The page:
Service Helps to Keep Us Sober
Here I am at my desk, clean and tidy in a freshly tidied flat. These days it takes a couple of weeks to degenerate into a chaotic mess, instead of the 48 hours like it took before AA.
I was brought to my AA home group by a stranger in the fellowship who could tell I needed to hear a clear unified message. I was doing the rounds of various meetings back then and I couldn't tell what AA was supposed to be about, people talked about all sorts of unrelated stuff – mainly their problems, how hard life was and how they were going to just not drink.
It was a warm sunny August and I had just got sober again, shakey and very nervous I was extremely glad to get a lift there with this considerate stranger. A group reunion was in full swing, but I didn't know this and I thought I had stumbled into some kind of underground revolutionary movement by mistake because it seemed like such a huge meeting. Over 100 People from all over England and Ireland wandered about with cups of tea, saying "hi" and chatting.
The sharers spoke about "doing service" with a knowing glint in their eyes. I imagined they must mean some kind of military induction, the way the meeting was so well organised these guys had obviously undergone rigorous training!
As the alcoholic fog lifted with a couple more meetings and with getting a sponsor, I realised that service was those great jobs of leadership like Secretary and GSR that I had learned so much about when I was eating out of dustbins, and was so well suited for. Lucky for these guys that I had come along to help!
Soon enough I was able to exercise my great leadership skills as the cleaner for my group, because thankfully, in AA no one was going to put any responsibilities onto my shoulders that I wasn't able to handle. I have seen quite a few other groups put newcomers up as GSR and inevitably the newcomers end up getting overwhelmed, they often get the idea that they are bad at service, and drop out of AA in discouragement.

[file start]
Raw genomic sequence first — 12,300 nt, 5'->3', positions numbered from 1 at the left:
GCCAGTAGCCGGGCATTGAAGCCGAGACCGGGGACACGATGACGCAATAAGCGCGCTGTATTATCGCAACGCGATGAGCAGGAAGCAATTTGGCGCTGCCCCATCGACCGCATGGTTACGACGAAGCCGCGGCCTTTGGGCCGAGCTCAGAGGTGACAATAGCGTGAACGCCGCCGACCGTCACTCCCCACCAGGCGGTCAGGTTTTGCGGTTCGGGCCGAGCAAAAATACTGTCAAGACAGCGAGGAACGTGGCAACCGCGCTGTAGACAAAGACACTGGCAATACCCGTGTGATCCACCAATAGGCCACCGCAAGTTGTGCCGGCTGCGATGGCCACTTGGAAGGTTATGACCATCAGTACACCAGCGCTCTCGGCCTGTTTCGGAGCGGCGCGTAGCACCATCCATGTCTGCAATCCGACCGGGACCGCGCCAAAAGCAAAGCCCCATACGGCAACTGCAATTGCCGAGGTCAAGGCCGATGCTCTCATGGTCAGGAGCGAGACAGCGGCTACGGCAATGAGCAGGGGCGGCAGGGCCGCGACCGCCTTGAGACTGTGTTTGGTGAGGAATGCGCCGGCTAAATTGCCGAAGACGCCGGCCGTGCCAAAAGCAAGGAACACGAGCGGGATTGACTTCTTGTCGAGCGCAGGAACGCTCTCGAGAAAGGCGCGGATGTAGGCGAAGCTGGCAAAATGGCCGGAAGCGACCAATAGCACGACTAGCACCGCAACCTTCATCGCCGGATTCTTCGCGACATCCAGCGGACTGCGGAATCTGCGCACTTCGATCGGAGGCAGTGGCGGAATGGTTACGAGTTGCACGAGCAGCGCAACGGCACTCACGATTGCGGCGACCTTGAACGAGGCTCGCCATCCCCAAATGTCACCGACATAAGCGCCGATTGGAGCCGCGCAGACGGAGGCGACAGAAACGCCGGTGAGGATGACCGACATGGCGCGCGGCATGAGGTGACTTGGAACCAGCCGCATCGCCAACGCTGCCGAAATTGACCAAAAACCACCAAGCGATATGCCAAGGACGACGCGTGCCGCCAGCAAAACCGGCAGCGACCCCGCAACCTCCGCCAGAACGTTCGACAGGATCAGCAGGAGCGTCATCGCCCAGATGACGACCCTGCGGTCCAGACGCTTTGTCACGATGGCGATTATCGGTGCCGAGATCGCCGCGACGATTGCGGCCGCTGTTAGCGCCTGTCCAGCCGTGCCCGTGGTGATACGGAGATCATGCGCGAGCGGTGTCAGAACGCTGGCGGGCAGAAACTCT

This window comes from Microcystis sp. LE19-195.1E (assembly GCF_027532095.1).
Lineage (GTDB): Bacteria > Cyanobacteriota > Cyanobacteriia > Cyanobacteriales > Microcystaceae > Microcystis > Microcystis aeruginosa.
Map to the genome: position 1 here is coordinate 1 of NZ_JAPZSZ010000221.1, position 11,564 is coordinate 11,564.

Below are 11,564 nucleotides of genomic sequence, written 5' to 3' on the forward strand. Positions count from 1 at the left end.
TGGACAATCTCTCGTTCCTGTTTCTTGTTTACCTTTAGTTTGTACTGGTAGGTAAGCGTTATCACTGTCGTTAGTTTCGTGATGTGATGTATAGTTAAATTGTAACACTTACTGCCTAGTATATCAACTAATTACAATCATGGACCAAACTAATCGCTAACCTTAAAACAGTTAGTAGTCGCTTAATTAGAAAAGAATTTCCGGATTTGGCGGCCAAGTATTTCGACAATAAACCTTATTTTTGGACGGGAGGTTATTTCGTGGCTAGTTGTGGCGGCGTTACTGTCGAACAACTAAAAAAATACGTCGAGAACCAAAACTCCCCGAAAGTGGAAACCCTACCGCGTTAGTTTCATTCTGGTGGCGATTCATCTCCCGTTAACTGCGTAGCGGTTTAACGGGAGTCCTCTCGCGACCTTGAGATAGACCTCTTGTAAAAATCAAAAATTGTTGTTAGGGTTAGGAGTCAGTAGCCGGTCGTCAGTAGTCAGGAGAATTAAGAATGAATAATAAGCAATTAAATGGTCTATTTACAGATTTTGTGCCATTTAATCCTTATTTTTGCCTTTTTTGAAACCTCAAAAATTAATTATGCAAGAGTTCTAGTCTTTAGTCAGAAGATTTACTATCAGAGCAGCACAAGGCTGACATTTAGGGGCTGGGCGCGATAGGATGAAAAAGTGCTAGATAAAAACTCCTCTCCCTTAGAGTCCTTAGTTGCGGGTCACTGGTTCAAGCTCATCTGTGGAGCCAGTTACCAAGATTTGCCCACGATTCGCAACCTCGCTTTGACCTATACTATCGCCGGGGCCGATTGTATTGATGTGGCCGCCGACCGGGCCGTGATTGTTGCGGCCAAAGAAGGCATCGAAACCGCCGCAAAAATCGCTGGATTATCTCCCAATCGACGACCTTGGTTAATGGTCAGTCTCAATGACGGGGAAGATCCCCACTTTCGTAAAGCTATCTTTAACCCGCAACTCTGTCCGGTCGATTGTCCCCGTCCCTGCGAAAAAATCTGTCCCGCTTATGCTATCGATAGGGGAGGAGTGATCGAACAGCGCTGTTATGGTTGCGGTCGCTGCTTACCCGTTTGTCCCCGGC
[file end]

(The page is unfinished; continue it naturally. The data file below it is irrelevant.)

Fortunately I started out as a cleaner, and became GSR when I was ready, once I had gone through some of the other service positions, like tea maker, "scroll man" and secretary; once I had a better idea what AA and service was all about.
In fact my sponsor introduced me to service from day one, because he told me to get there early, help set up and to help put the chairs away afterwards. Like it says in AA Comes of Age "An AA Service is anything whatever that legitimately helps us to reach fellow sufferers." (P.140)
Embarrassed, sweaty and nervous I did it all. Within 2 weeks people newer than me appeared and immediately I was doing my bit to welcome them to my home group and this amazing new life I had been shown – a life that was bearable without alcohol. I met them for coffee and phoned them daily and I still do all this stuff today as well. I didn't realise it back then but this is all service, thinking of others and carrying the message to the still-suffering alcoholic, takes me out of my self-obsession and frees me from the "bondage of self".
Whenever I take the time to do some service, whether it ís meeting a newcomer or writing this article, I always feel calmer, happier and more content and stable afterwards.
Service has given me a great opportunity to practice being an adult. Being adult often means doing things you don't want to do because you know you need to, or should do, or you have to. Oddly enough I have found that doing service I didn't want to do in AA has finally made me happy, when a lifetime of doing what I wanted to made me miserable.
So when it felt like a pain to get to the meeting on time with the scrolls, or in the winter when I had to walk and I was tired and missing the T.V., it didn't stop me from doing it, it just made me pray harder; and through concentrating on delivering my service and not my feelings I finally started to grow up and feel like an adult. Maybe I feel just like that considerate stranger who saved my life with a simple act of service over ten years ago. He extended the hand of friendship, and made a personal effort to ensure that I got a strong message of recovery. He went that little bit further to carry the message and I always try to do the same.
One last thing I would like to mention about service is that it exemplifies the fact that we get well by taking actions. I haven't been able to think myself better and I didn't talk myself better either. I do talk with my sponsor, but the important thing is that I do what he suggests. Like the Service Manual says, (P.6)
"A.A. is more than a set of principles; it is a society of alcoholics in action."